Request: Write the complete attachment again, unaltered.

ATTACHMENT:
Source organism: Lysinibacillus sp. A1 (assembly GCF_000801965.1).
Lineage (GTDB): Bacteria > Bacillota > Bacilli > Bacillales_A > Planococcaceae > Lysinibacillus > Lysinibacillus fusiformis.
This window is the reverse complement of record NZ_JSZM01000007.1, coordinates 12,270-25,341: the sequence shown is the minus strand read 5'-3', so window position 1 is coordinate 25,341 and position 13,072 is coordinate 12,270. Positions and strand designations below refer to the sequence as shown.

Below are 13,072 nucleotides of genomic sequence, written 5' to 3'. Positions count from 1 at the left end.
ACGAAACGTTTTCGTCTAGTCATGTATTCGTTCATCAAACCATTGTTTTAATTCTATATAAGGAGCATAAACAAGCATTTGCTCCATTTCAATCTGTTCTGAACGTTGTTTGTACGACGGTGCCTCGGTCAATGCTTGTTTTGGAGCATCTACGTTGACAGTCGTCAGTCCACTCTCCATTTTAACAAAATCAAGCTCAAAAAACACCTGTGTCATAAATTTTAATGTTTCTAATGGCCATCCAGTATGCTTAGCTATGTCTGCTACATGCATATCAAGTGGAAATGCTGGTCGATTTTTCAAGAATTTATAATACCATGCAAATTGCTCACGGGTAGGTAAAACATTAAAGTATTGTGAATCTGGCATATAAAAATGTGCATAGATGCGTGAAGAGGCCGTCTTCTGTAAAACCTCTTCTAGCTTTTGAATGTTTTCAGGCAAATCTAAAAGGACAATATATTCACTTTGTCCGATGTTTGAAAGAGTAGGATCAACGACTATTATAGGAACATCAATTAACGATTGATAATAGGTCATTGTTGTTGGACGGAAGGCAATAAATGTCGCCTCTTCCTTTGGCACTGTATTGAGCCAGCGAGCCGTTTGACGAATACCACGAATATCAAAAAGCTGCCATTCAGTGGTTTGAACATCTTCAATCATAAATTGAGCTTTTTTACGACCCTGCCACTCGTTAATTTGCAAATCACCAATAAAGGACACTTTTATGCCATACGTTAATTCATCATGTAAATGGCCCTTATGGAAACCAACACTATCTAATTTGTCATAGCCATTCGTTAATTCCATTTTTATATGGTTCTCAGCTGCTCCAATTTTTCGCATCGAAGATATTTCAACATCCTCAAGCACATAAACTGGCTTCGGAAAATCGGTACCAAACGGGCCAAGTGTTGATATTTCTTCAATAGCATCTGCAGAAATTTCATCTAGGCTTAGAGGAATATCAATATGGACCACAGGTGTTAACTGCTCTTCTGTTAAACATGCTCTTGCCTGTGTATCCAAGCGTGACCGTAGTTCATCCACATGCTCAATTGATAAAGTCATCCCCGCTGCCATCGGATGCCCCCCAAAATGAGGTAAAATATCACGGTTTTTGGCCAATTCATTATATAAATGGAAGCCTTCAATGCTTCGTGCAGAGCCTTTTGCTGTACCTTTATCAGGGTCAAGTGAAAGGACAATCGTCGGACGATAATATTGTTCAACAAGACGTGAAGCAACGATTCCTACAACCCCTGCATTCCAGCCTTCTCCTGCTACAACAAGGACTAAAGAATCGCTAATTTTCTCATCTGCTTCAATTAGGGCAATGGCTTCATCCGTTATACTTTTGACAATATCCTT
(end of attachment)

Source organism: Lysinibacillus sp. A1 (assembly GCF_000801965.1).
Lineage (GTDB): Bacteria > Bacillota > Bacilli > Bacillales_A > Planococcaceae > Lysinibacillus > Lysinibacillus fusiformis.
This window is the reverse complement of record NZ_JSZM01000007.1, coordinates 12,270-25,341: the sequence shown is the minus strand read 5'-3', so window position 1 is coordinate 25,341 and position 13,072 is coordinate 12,270. Positions and strand designations below refer to the sequence as shown.

Below are 13,072 nucleotides of genomic sequence, written 5' to 3'. Positions count from 1 at the left end.
ACGAAACGTTTTCGTCTAGTCATGTATTCGTTCATCAAACCATTGTTTTAATTCTATATAAGGAGCATAAACAAGCATTTGCTCCATTTCAATCTGTTCTGAACGTTGTTTGTACGACGGTGCCTCGGTCAATGCTTGTTTTGGAGCATCTACGTTGACAGTCGTCAGTCCACTCTCCATTTTAACAAAATCAAGCTCAAAAAACACCTGTGTCATAAATTTTAATGTTTCTAATGGCCATCCAGTATGCTTAGCTATGTCTGCTACATGCATATCAAGTGGAAATGCTGGTCGATTTTTCAAGAATTTATAATACCATGCAAATTGCTCACGGGTAGGTAAAACATTAAAGTATTGTGAATCTGGCATATAAAAATGTGCATAGATGCGTGAAGAGGCCGTCTTCTGTAAAACCTCTTCTAGCTTTTGAATGTTTTCAGGCAAATCTAAAAGGACAATATATTCACTTTGTCCGATGTTTGAAAGAGTAGGATCAACGACTATTATAGGAACATCAATTAACGATTGATAATAGGTCATTGTTGTTGGACGGAAGGCAATAAATGTCGCCTCTTCCTTTGGCACTGTATTGAGCCAGCGAGCCGTTTGACGAATACCACGAATATCAAAAAGCTGCCATTCAGTGGTTTGAACATCTTCAATCATAAATTGAGCTTTTTTACGACCCTGCCACTCGTTAATTTGCAAATCACCAATAAAGGACACTTTTATGCCATACGTTAATTCATCATGTAAATGGCCCTTATGGAAACCAACACTATCTAATTTGTCATAGCCATTCGTTAATTCCATTTTTATATGGTTCTCAGCTGCTCCAATTTTTCGCATCGAAGATATTTCAACATCCTCAAGCACATAAACTGGCTTCGGAAAATCGGTACCAAACGGGCCAAGTGTTGATATTTCTTCAATAGCATCTGCAGAAATTTCATCTAGGCTTAGAGGAATATCAATATGGACCACAGGTGTTAACTGCTCTTCTGTTAAACATGCTCTTGCCTGTGTATCCAAGCGTGACCGTAGTTCATCCACATGCTCAATTGATAAAGTCATCCCCGCTGCCATCGGATGCCCCCCAAAATGAGGTAAAATATCACGGTTTTTGGCCAATTCATTATATAAATGGAAGCCTTCAATGCTTCGTGCAGAGCCTTTTGCTGTACCTTTATCAGGGTCAAGTGAAAGGACAATCGTCGGACGATAATATTGTTCAACAAGACGTGAAGCAACGATTCCTACAACCCCTGCATTCCAGCCTTCTCCTGCTACAACAAGGACTAAAGAATCGCTAATTTTCTCATCTGCTTCAATTAGGGCAATGGCTTCATCCGTTATACTTTTGACAATATCCTT